HMRC has published information on the use of unfunded pension arrangements which are set up in an attempt to avoid corporation tax, income tax and National Insurance (“NI”) contributions.

If you think you have put in place such an unfunded pension arrangement, or are considering setting up an unfunded pension arrangement in the future, you may find the information helpful in understanding the tax treatment that will be applied to that arrangement.


Continue Reading Disguised remuneration: HMRC information on tax avoidance using unfunded pension arrangements

On 5 November, the Chancellor of the Exchequer, Rishi Sunak, announced that the Coronavirus Job Retention Scheme (“furlough scheme”) would be extended to 31 March 2021. On 11 November, HMRC provided updated guidance which sets out detailed information on the extended furlough scheme.

As outlined in our previous post, the furlough scheme will remain

Further to our earlier post on the month-long extension of the Furlough Scheme until December (link below), Rishi Sunak has announced today (5 November 2020) that the Furlough Scheme will now be available for companies until next Spring.

The Government will continue to pay 80% of wages up to £2,500 a month for those unable

The Supreme Court has today released its decision in the whistleblowing case of Royal Mail Group v Jhuti.  The case concerns the unfair dismissal protection for whistleblowers, which provides that a dismissal will be unfair if the reason for it (or the main reason) is that the employee has made a whistleblowing disclosure.  The question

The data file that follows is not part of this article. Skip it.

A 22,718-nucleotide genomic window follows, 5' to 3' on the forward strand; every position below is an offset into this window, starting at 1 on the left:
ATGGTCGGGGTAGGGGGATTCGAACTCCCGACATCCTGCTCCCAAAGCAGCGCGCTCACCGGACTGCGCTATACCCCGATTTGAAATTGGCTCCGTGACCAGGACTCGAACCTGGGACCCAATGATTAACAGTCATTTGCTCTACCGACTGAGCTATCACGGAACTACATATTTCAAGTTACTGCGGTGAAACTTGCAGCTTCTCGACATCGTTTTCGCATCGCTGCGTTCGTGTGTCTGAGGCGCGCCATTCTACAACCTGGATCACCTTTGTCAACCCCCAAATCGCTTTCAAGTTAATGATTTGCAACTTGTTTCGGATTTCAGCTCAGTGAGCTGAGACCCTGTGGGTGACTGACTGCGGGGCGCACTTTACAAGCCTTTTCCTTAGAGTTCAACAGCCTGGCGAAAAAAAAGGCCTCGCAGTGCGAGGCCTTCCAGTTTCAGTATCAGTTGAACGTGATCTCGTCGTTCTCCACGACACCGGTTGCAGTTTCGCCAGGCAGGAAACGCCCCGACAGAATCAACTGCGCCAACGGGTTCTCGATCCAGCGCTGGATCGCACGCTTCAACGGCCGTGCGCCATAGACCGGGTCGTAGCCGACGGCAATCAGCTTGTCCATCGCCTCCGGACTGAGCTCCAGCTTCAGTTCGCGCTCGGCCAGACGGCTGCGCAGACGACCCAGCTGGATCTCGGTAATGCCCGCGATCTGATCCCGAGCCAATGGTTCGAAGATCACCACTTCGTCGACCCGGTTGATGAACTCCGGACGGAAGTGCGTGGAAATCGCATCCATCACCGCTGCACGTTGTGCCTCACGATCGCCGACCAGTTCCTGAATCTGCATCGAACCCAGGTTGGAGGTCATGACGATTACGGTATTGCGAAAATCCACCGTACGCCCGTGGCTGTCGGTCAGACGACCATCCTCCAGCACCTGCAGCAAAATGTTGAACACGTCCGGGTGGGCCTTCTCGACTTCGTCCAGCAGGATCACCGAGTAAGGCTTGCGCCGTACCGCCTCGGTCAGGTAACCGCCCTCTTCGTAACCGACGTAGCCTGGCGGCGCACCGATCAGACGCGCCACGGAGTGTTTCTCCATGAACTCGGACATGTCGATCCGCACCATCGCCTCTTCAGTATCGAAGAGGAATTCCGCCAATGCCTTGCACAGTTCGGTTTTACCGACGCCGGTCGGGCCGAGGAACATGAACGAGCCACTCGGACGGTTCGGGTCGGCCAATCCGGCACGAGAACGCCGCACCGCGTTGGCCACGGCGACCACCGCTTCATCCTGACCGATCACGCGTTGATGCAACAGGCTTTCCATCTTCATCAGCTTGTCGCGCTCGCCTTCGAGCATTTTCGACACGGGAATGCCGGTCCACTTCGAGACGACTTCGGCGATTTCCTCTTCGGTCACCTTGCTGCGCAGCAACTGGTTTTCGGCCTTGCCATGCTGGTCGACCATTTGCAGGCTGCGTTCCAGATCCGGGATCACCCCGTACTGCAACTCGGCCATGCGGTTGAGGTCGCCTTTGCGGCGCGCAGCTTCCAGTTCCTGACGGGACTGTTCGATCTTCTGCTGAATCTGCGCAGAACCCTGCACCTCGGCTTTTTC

In June 2019, the Women and Equalities Select Committee (WESC) published its report on the use of non-disclosure agreements (NDAs) in discrimination and harassment cases. This week, the Government’s response to that report has been published.

The Government had previously (in July) published its proposals for new legislation regarding the use of NDAs, and the

Since July 2017 when the Supreme Court abolished the requirement to pay a fee to issue a claim in the Employment Tribunal, there has been a steady increase in the number of claims issued in the Employment Tribunal, although the numbers are yet to reach the levels we saw before the fees regime was introduced.

On Friday (24 May) the Court of Appeal delivered its decision in the cases of Capita v Ali and Hextall v Chief Constable of Leicestershire.  In both cases, male employees claimed sex discrimination on the basis that their employer’s shared parental leave (SPL) policies provided the statutory rate of SPL pay to employees taking